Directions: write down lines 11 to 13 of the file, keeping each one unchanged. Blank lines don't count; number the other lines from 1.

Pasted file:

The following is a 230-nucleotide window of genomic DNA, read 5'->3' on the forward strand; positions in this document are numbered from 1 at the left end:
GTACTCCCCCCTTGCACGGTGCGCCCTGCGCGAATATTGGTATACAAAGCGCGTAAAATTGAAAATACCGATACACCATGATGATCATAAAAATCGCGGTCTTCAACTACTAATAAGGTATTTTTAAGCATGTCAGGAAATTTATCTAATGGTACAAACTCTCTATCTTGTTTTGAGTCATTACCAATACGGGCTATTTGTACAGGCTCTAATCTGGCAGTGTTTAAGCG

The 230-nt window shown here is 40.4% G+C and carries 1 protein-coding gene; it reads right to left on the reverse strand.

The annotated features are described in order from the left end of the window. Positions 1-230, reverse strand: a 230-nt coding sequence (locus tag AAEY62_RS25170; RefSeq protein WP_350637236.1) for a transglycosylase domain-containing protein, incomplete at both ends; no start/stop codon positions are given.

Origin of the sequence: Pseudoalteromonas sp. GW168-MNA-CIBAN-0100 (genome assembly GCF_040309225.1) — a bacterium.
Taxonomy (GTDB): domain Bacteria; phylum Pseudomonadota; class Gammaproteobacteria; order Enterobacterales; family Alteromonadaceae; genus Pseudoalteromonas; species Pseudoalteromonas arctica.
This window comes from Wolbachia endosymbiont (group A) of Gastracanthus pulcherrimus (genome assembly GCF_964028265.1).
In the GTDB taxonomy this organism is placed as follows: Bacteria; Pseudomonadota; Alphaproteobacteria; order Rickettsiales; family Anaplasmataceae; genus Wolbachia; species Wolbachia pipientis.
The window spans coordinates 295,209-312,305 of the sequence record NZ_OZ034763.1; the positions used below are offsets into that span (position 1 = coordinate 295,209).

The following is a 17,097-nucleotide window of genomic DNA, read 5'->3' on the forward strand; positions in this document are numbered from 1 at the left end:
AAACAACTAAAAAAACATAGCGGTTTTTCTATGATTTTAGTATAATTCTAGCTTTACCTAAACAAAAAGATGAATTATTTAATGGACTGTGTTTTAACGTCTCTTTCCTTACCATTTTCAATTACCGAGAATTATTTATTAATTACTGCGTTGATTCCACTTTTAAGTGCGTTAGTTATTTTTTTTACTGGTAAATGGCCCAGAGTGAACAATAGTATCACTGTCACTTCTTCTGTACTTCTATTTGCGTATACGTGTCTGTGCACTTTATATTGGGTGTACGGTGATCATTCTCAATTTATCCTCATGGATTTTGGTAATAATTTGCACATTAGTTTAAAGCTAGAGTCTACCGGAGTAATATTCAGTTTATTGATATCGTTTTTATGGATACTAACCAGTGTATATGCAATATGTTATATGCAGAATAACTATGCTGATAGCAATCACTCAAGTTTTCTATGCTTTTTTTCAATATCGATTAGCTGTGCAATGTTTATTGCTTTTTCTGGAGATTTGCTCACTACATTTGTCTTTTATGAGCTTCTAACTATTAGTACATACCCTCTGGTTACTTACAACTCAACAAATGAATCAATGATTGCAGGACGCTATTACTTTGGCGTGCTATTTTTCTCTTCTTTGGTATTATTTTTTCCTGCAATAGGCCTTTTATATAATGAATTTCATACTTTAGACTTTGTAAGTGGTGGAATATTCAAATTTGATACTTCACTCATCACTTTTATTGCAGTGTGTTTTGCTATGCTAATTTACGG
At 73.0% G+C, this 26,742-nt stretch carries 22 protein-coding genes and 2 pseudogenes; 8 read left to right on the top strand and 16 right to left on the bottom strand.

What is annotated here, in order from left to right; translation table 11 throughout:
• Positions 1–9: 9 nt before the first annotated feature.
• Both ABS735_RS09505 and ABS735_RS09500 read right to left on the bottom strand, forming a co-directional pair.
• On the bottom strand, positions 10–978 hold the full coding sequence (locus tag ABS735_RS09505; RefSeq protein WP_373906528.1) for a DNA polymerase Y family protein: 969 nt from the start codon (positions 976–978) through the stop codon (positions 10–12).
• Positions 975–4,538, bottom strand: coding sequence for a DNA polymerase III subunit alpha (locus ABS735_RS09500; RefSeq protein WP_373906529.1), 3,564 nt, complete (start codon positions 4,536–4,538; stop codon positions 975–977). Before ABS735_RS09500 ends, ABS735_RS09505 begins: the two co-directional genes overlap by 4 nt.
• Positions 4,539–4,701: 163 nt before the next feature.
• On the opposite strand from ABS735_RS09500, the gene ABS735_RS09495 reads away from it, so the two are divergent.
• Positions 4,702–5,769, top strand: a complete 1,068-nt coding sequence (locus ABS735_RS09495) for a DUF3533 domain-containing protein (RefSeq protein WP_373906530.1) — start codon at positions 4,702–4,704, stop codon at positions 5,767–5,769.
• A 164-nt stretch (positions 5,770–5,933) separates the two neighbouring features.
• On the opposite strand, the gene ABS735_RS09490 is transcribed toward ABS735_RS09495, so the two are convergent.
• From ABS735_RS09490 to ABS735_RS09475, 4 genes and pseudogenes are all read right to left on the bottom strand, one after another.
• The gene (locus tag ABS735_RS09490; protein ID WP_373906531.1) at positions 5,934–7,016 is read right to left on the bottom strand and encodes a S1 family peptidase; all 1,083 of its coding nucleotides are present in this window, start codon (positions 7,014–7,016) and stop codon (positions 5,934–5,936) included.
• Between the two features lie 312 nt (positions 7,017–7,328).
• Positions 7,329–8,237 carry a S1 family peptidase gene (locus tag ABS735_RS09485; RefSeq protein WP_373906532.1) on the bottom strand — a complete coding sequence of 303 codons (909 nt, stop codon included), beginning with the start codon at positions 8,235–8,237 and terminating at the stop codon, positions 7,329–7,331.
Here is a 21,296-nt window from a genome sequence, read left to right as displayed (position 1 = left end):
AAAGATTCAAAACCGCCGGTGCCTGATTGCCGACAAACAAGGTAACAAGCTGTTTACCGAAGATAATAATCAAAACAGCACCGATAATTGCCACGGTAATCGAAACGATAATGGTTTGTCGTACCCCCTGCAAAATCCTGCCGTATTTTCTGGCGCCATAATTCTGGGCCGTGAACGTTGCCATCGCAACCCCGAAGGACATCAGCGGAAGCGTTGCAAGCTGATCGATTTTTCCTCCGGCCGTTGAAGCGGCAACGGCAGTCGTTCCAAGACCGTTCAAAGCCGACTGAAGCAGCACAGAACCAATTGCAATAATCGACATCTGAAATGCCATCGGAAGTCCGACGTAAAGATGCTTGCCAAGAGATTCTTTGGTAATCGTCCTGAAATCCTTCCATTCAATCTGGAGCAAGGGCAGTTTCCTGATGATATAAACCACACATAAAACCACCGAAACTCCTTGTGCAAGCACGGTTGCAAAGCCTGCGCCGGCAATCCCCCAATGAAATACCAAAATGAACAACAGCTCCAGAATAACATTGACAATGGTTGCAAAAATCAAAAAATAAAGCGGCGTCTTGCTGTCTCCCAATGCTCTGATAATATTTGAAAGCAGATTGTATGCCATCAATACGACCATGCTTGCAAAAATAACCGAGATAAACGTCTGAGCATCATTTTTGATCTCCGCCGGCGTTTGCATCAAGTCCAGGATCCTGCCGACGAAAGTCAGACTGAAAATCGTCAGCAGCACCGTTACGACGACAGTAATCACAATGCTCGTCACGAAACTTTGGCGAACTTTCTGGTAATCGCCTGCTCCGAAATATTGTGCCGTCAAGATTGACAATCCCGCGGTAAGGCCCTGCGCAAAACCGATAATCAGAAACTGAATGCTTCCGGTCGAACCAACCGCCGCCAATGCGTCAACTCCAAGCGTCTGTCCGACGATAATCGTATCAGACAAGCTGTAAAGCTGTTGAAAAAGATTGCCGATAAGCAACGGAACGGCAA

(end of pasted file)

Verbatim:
AAACAACTAAAAAAACATAGCGGTTTTTCTATGATTTTAGTATAATTCTAGCTTTACCTAAACAAAAAGATGAATTATTTAATGGACTGTGTTTTAACGTCTCTTTCCTTACCATTTTCAATTACCGAGAATTATTTATTAATTACTGCGTTGATTCCACTTTTAAGTGCGTTAGTTATTTTTTTTACTGGTAAATGGCCCAGAGTGAACAATAGTATCACTGTCACTTCTTCTGTACTTCTATTTGCGTATACGTGTCTGTGCACTTTATATTGGGTGTACGGTGATCATTCTCAATTTATCCTCATGGATTTTGGTAATAATTTGCACATTAGTTTAAAGCTAGAGTCTACCGGAGTAATATTCAGTTTATTGATATCGTTTTTATGGATACTAACCAGTGTATATGCAATATGTTATATGCAGAATAACTATGCTGATAGCAATCACTCAAGTTTTCTATGCTTTTTTTCAATATCGATTAGCTGTGCAATGTTTATTGCTTTTTCTGGAGATTTGCTCACTACATTTGTCTTTTATGAGCTTCTAACTATTAGTACATACCCTCTGGTTACTTACAACTCAACAAATGAATCAATGATTGCAGGACGCTATTACTTTGGCGTGCTATTTTTCTCTTCTTTGGTATTATTTTTTCCTGCAATAGGCCTTTTATATAATGAATTTCATACTTTAGACTTTGTAAGTGGTGGAATATTCAAATTTGATACTTCACTCATCACTTTTATTGCAGTGTGTTTTGCTATGCTAATTTACGG
At 73.0% G+C, this 26,742-nt stretch carries 22 protein-coding genes and 2 pseudogenes; 8 read left to right on the top strand and 16 right to left on the bottom strand.

What is annotated here, in order from left to right; translation table 11 throughout: